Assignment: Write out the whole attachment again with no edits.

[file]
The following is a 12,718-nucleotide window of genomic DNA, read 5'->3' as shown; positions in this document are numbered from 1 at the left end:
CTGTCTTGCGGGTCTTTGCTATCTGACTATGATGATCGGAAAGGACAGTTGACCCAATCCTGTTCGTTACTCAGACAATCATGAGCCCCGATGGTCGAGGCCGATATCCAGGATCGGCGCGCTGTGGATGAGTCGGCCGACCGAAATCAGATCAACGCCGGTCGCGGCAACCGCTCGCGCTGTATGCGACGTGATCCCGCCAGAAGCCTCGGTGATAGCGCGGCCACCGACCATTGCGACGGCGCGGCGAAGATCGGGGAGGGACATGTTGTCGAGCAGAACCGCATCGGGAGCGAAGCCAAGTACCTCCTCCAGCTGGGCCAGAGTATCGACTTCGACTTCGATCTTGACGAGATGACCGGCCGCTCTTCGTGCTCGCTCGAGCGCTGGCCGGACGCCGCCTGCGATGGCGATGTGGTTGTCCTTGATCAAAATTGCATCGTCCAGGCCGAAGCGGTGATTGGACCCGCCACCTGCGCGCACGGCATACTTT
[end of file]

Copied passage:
The following is a 12,718-nucleotide window of genomic DNA, read 5'->3' as shown; positions in this document are numbered from 1 at the left end:
CTGTCTTGCGGGTCTTTGCTATCTGACTATGATGATCGGAAAGGACAGTTGACCCAATCCTGTTCGTTACTCAGACAATCATGAGCCCCGATGGTCGAGGCCGATATCCAGGATCGGCGCGCTGTGGATGAGTCGGCCGACCGAAATCAGATCAACGCCGGTCGCGGCAACCGCTCGCGCTGTATGCGACGTGATCCCGCCAGAAGCCTCGGTGATAGCGCGGCCACCGACCATTGCGACGGCGCGGCGAAGATCGGGGAGGGACATGTTGTCGAGCAGAACCGCATCGGGAGCGAAGCCAAGTACCTCCTCCAGCTGGGCCAGAGTATCGACTTCGACTTCGATCTTGACGAGATGACCGGCCGCTCTTCGTGCTCGCTCGAGCGCTGGCCGGACGCCGCCTGCGATGGCGATGTGGTTGTCCTTGATCAAAATTGCATCGTCCAGGCCGAAGCGGTGATTGGACCCGCCACCTGCGCGCACGGCATACTTT